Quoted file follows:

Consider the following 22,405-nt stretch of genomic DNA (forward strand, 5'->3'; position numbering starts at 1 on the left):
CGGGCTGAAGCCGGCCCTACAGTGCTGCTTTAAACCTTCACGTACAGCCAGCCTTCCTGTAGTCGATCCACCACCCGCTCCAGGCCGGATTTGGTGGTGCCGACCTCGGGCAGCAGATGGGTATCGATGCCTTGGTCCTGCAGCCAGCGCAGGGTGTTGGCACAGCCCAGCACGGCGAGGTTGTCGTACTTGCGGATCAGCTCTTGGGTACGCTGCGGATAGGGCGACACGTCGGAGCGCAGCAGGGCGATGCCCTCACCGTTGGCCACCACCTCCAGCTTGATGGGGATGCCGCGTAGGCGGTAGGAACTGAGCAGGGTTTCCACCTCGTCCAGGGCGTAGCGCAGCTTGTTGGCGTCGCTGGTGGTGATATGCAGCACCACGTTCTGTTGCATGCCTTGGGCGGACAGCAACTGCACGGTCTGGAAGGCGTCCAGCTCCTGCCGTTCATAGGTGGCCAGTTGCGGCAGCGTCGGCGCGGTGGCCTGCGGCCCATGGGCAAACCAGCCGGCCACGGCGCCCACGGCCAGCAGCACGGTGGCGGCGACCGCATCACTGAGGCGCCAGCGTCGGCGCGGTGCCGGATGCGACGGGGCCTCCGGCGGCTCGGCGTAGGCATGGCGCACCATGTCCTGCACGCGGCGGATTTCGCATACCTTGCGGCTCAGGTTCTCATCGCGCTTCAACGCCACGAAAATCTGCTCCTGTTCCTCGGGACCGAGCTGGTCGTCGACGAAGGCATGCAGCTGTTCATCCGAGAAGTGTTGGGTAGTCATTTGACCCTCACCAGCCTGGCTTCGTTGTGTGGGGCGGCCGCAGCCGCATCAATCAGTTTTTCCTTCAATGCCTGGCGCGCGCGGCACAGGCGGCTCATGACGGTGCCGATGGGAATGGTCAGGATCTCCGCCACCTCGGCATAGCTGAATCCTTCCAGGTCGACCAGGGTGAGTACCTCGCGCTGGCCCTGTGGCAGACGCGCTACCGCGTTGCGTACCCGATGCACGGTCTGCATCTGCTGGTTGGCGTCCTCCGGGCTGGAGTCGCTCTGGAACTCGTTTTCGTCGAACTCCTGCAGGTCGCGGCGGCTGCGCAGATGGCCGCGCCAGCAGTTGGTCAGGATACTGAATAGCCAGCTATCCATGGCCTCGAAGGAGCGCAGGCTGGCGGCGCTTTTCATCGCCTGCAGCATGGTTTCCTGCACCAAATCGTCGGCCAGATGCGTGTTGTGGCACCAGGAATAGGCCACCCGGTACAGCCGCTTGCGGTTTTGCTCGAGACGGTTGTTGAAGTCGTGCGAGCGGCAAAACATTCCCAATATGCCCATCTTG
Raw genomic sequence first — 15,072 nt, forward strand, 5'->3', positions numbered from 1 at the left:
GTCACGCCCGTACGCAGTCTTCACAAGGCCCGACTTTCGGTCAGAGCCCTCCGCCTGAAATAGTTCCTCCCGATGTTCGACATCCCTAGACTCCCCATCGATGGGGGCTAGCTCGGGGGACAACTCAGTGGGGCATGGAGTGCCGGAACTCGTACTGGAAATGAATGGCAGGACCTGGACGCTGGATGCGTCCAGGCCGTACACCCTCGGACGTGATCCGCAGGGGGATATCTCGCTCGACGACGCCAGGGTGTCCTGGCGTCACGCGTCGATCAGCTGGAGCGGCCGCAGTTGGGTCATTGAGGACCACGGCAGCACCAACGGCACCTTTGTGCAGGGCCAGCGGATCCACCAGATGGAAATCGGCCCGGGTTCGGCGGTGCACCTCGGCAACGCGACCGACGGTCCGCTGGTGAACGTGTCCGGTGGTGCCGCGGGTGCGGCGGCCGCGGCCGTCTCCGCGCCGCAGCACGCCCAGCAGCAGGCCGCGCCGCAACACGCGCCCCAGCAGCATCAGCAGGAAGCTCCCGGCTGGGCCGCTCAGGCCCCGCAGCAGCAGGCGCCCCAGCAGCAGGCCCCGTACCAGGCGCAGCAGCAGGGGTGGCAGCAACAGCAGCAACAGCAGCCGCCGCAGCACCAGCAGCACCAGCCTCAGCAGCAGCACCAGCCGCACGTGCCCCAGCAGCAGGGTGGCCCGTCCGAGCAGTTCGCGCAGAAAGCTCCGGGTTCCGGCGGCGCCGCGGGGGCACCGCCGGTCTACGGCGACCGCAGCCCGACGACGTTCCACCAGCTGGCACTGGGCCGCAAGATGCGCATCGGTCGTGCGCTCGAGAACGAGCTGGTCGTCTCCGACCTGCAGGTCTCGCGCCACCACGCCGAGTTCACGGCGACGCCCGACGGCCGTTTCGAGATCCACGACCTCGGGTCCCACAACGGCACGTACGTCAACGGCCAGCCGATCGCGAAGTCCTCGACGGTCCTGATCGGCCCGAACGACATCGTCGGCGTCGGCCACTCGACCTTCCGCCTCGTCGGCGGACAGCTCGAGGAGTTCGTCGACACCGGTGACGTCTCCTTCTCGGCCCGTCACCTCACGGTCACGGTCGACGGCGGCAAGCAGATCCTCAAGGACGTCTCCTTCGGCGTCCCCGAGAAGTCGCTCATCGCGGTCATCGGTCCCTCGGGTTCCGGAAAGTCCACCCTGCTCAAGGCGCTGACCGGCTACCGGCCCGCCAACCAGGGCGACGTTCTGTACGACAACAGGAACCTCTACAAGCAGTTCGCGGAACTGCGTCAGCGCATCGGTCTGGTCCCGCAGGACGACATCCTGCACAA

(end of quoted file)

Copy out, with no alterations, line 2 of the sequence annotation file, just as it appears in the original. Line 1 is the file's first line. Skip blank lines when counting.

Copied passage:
CGGGCTGAAGCCGGCCCTACAGTGCTGCTTTAAACCTTCACGTACAGCCAGCCTTCCTGTAGTCGATCCACCACCCGCTCCAGGCCGGATTTGGTGGTGCCGACCTCGGGCAGCAGATGGGTATCGATGCCTTGGTCCTGCAGCCAGCGCAGGGTGTTGGCACAGCCCAGCACGGCGAGGTTGTCGTACTTGCGGATCAGCTCTTGGGTACGCTGCGGATAGGGCGACACGTCGGAGCGCAGCAGGGCGATGCCCTCACCGTTGGCCACCACCTCCAGCTTGATGGGGATGCCGCGTAGGCGGTAGGAACTGAGCAGGGTTTCCACCTCGTCCAGGGCGTAGCGCAGCTTGTTGGCGTCGCTGGTGGTGATATGCAGCACCACGTTCTGTTGCATGCCTTGGGCGGACAGCAACTGCACGGTCTGGAAGGCGTCCAGCTCCTGCCGTTCATAGGTGGCCAGTTGCGGCAGCGTCGGCGCGGTGGCCTGCGGCCCATGGGCAAACCAGCCGGCCACGGCGCCCACGGCCAGCAGCACGGTGGCGGCGACCGCATCACTGAGGCGCCAGCGTCGGCGCGGTGCCGGATGCGACGGGGCCTCCGGCGGCTCGGCGTAGGCATGGCGCACCATGTCCTGCACGCGGCGGATTTCGCATACCTTGCGGCTCAGGTTCTCATCGCGCTTCAACGCCACGAAAATCTGCTCCTGTTCCTCGGGACCGAGCTGGTCGTCGACGAAGGCATGCAGCTGTTCATCCGAGAAGTGTTGGGTAGTCATTTGACCCTCACCAGCCTGGCTTCGTTGTGTGGGGCGGCCGCAGCCGCATCAATCAGTTTTTCCTTCAATGCCTGGCGCGCGCGGCACAGGCGGCTCATGACGGTGCCGATGGGAATGGTCAGGATCTCCGCCACCTCGGCATAGCTGAATCCTTCCAGGTCGACCAGGGTGAGTACCTCGCGCTGGCCCTGTGGCAGACGCGCTACCGCGTTGCGTACCCGATGCACGGTCTGCATCTGCTGGTTGGCGTCCTCCGGGCTGGAGTCGCTCTGGAACTCGTTTTCGTCGAACTCCTGCAGGTCGCGGCGGCTGCGCAGATGGCCGCGCCAGCAGTTGGTCAGGATACTGAATAGCCAGCTATCCATGGCCTCGAAGGAGCGCAGGCTGGCGGCGCTTTTCATCGCCTGCAGCATGGTTTCCTGCACCAAATCGTCGGCCAGATGCGTGTTGTGGCACCAGGAATAGGCCACCCGGTACAGCCGCTTGCGGTTTTGCTCGAGACGGTTGTTGAAGTCGTGCGAGCGGCAAAACATTCCCAATATGCCCATCTTG